Health authorities are warning Jamaicans not to travel to countries or regions where the deadly Ebola virus has been detected.
An outbreak of the disease has killed nearly 7-hundred people in West Africa, including Liberia, Sierra Leone, Guinea and Nigeria.
The epidemic has sparked fear across the world.
Concerns intensified this week after an American doctor, Patrick Sawyer, who contracted the disease in Liberia, reportedly traveled by airplane to four countries, before dying in the former Nigerian capital, Lagos.
Health officials in the United States and the United Kingdom are on high alert over increasing fears that the deadly Ebola virus could easily enter their countries through air passengers.
The Ebola epidemic of 2014 is said to be the worst outbreak on record.
The medical charity Doctors without Borders has described it as “out of control”, and warn that it will only get worse.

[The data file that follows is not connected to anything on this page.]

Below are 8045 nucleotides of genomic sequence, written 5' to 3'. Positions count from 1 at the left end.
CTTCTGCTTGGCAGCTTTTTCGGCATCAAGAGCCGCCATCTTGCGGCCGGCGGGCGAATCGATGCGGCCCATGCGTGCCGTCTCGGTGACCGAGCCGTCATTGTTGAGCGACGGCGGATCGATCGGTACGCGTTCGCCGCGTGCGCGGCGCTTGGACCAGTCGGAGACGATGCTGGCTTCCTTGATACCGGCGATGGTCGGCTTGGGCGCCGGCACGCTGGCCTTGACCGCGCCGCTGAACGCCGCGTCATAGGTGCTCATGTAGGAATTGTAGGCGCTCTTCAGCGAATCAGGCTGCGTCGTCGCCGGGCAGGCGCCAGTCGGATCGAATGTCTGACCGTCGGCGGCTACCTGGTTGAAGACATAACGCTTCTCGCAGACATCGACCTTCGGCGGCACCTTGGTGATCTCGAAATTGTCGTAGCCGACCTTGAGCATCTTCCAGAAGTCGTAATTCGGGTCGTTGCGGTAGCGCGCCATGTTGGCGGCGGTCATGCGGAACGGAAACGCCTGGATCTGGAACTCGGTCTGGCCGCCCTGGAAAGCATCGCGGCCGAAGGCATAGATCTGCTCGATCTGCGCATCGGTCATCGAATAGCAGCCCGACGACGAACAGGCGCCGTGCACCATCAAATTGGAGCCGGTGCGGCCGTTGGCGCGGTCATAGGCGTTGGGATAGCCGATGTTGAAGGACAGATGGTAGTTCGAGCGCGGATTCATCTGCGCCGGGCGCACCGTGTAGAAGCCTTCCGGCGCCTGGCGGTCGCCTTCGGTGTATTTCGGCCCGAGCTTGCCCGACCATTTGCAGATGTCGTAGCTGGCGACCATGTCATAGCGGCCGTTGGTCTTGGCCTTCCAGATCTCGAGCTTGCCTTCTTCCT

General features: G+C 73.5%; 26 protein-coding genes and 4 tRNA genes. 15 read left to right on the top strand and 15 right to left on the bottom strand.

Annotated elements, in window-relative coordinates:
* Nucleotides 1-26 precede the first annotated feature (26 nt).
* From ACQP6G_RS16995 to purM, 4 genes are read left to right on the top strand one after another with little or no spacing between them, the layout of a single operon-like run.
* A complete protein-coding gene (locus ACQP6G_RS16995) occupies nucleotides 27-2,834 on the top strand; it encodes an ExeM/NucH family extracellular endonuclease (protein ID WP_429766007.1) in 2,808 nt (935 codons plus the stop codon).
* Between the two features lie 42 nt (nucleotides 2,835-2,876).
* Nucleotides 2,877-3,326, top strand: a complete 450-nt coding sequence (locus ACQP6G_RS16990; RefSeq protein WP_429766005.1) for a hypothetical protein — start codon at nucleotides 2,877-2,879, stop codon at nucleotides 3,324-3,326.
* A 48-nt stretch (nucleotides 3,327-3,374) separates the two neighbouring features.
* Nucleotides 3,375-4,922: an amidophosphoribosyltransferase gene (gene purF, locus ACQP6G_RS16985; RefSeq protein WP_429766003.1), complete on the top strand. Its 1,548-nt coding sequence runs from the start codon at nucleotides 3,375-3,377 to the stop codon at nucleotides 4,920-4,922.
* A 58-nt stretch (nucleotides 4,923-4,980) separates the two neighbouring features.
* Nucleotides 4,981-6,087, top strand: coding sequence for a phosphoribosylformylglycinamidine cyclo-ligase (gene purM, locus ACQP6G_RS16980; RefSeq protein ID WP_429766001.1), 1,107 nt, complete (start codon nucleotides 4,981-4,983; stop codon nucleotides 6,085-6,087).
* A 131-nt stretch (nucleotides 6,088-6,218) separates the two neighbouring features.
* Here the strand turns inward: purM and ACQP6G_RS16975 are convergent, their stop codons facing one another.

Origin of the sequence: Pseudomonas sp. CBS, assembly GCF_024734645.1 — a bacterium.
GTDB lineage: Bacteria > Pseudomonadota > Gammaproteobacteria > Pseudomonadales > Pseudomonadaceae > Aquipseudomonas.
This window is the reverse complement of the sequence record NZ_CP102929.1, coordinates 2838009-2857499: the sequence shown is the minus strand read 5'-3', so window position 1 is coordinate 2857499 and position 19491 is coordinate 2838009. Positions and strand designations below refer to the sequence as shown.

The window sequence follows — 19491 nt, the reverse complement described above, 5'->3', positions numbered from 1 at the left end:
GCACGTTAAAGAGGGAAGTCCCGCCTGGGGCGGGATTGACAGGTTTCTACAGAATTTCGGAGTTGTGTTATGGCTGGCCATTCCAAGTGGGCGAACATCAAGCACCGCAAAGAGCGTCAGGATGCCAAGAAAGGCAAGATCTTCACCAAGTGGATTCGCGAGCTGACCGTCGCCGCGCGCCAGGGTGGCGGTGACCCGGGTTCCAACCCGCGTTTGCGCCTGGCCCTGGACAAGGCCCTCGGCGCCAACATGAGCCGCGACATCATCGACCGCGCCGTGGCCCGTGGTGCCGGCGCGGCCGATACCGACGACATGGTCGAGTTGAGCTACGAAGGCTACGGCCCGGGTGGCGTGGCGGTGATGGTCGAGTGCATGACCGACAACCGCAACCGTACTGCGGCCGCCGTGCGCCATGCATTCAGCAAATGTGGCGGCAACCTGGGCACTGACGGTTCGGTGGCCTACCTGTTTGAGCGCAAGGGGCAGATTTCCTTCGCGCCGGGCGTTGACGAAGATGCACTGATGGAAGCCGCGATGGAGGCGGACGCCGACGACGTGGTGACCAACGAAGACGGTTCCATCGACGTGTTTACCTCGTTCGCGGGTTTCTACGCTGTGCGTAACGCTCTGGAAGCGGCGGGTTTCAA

In Nigeria, health officials are trying to trace more than 30-thousand people who could be at risk, and has issued a “red alert” at all border crossings.
African airline ASKY has suspended all flights to and from the capitals of Liberia and Sierra Leone, while the International Civil Aviation Authority has met with global health officials to discuss measures to prevent the disease from spreading via air traffic.
Jamaica’s Chief Medical Officer, Dr. Kevin Harvey is advising Jamaicans not to travel to affected areas.
Ebola is spread through contact with blood or other bodily fluids of an infected person or animal.
Up to 90-percent of those who contract the disease die in less than three weeks of exhibiting symptoms.
The World Health Organization, WHO, describes it as one of the most virulent viral diseases known to mankind.
Symptoms include sudden onset of fever, intense weakness, muscle pain, headache and sore throat.
This is followed by vomiting, diarrhoea, rash, impaired kidney and liver function, and in some cases, both internal and external bleeding.
There’s no known treatment or cure.
Dr. Harvey says Jamaica is taking the threat very seriously, and is consistently monitoring for any new disease entering Jamaica.
Dr. Harvey says if Ebola was detected in Jamaica, it would be treated as an outbreak.